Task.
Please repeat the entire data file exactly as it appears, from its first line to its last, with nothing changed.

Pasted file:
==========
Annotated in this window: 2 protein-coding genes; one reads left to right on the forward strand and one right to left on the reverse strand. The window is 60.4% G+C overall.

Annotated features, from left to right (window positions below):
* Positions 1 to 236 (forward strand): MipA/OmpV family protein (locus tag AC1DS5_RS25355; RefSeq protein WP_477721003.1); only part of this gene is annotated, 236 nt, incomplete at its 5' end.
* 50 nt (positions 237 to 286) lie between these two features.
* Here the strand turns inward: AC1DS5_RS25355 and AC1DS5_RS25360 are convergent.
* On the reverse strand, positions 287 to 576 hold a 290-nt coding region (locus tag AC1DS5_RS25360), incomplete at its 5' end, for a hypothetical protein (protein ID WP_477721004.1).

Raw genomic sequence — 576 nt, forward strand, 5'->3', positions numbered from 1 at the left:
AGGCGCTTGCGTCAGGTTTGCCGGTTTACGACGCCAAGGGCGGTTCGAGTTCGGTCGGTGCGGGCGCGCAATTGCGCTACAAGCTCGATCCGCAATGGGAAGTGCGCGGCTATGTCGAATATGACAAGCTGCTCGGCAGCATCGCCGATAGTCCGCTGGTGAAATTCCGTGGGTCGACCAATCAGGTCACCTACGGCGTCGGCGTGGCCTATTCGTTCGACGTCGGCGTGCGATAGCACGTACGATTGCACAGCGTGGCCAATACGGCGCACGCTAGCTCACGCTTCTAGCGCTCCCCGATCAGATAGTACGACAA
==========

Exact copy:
Annotated in this window: 2 protein-coding genes; one reads left to right on the forward strand and one right to left on the reverse strand. The window is 60.4% G+C overall.

Annotated features, from left to right (window positions below):
* Positions 1 to 236 (forward strand): MipA/OmpV family protein (locus tag AC1DS5_RS25355; RefSeq protein WP_477721003.1); only part of this gene is annotated, 236 nt, incomplete at its 5' end.
* 50 nt (positions 237 to 286) lie between these two features.
* Here the strand turns inward: AC1DS5_RS25355 and AC1DS5_RS25360 are convergent.
* On the reverse strand, positions 287 to 576 hold a 290-nt coding region (locus tag AC1DS5_RS25360), incomplete at its 5' end, for a hypothetical protein (protein ID WP_477721004.1).

Raw genomic sequence — 576 nt, forward strand, 5'->3', positions numbered from 1 at the left:
AGGCGCTTGCGTCAGGTTTGCCGGTTTACGACGCCAAGGGCGGTTCGAGTTCGGTCGGTGCGGGCGCGCAATTGCGCTACAAGCTCGATCCGCAATGGGAAGTGCGCGGCTATGTCGAATATGACAAGCTGCTCGGCAGCATCGCCGATAGTCCGCTGGTGAAATTCCGTGGGTCGACCAATCAGGTCACCTACGGCGTCGGCGTGGCCTATTCGTTCGACGTCGGCGTGCGATAGCACGTACGATTGCACAGCGTGGCCAATACGGCGCACGCTAGCTCACGCTTCTAGCGCTCCCCGATCAGATAGTACGACAA